The Universities Superannuation Scheme (USS) has launched a consultation on funding assumptions and methodology for its 2023 actuarial valuation, proposing a future contribution rate of 16.2%, compared to the 25.2% set in 2020.
This was prompted by a “significant improvement” in the scheme’s funding position, as it’s report in February showed a £5.0bn (€5.7bn) surplus.
The consultation, launched together with Universities UK (UUK) will consult its 331 participating employers, on a proposal to use “broadly the same” methodology as that used for the 2020 valuation.
It added that indicative results largely reflect a significant change in the economy since the 2020 valuation was finalised in the latter half of 2021.
In addition, UUK and University and College Union, both of which have equal representation on the scheme’s Joint Negotiating Committee (JNC), have asked the trustee to price benefits at pre-April 2022 levels, for service from 1 April 2024.
Based on trustee’s funding assumptions for the 2023 valuation, this would require a future service contribution rate of 20.6% of salaries, USS noted.
Members currently pay 9.8% of their salary, while employers contribute 21.6% – giving overall a contribution rate of 31.4%. This includes 6.2% in deficit recovery contributions on top of the 25.2% future service rate.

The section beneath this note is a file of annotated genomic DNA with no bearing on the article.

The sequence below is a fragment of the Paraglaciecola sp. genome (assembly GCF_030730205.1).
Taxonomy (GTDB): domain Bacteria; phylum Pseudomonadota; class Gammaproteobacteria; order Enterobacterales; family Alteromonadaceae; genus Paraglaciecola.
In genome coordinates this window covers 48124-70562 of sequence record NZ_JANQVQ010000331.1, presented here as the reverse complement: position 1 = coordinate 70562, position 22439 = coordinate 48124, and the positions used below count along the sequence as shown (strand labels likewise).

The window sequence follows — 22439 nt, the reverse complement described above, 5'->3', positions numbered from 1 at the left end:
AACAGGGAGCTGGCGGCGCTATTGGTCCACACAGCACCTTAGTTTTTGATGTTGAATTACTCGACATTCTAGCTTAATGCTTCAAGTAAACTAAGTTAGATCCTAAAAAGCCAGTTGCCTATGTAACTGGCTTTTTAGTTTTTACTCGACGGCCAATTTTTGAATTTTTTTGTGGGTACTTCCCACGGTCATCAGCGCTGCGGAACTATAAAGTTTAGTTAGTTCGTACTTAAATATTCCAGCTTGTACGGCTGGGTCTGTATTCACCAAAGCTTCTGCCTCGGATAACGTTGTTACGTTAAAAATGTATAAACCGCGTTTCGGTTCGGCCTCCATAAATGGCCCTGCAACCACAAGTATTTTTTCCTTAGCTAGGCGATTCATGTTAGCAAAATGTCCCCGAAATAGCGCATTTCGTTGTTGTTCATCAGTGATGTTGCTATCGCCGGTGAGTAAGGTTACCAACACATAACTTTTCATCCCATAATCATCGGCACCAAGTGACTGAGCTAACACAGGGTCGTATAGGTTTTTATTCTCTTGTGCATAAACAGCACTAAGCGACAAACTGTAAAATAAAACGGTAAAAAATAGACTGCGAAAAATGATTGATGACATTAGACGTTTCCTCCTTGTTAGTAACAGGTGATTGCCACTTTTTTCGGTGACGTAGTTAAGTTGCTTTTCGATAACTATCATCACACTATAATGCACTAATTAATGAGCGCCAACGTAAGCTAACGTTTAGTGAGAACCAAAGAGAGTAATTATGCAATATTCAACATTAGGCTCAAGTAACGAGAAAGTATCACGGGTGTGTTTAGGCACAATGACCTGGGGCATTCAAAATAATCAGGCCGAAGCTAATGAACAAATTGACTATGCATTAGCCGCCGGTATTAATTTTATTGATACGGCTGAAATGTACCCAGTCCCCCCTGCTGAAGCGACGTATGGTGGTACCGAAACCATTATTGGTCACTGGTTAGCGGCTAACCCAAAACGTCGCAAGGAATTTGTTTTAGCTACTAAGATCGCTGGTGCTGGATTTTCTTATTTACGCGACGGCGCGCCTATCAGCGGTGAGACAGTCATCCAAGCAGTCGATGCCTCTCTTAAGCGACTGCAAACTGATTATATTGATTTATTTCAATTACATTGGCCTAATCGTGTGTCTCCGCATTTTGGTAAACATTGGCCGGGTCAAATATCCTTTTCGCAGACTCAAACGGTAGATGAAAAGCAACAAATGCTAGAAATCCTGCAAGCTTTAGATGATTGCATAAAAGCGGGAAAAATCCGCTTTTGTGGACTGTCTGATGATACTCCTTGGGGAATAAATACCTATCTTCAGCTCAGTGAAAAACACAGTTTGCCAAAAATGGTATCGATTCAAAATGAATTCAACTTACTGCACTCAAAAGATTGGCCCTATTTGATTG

Under the trustee’s proposals for the 2023 valuation, there would be a potential surplus of £7.4bn on the technical provision basis, compared to the £14.1bn deficit in 2020, USS added.
Trustees will confirm the overall contribution rate to JNC once the responses to the consultation are considered.
JNC will then make a decision in respect of any changes it chooses to make to benefits, and how the change to the required contribution rate will be split between members and employers.
However, USS said that in anticipation of JNC deciding to make improvements to benefits, preparations are already being made for a statutory employer contribution with affected employers.
This is scheduled to run from late September to late November 2023.
Trustees will then need a final decision from JNC in December if any benefit changes are to be introduced from 1 April 2024.
Kate Barker, chair of the USS board, said: “Having wrestled with deficits and rising contribution rates for more than 12 years, UCU and UUK now find themselves in the very welcome territory of considering how to respond to very different circumstances.
“Mindful of the pace of change we’ve seen in financial conditions – it is important we do what we can to ensure the scheme is more resilient than in the past should some of the challenges experienced over the past decade emerge again in future.”
Most private schemes in the UK are now closed, with USS being one of the relatively few still open to accrual and new members. Barker added that USS “very much wants that to continue”.
She added: “The emergence of a provisional surplus could provide a platform for greater stability in terms of the scheme’s funding position, contribution rates and benefit structure – and we look forward to supporting UCU and UUK’s discussions on this.”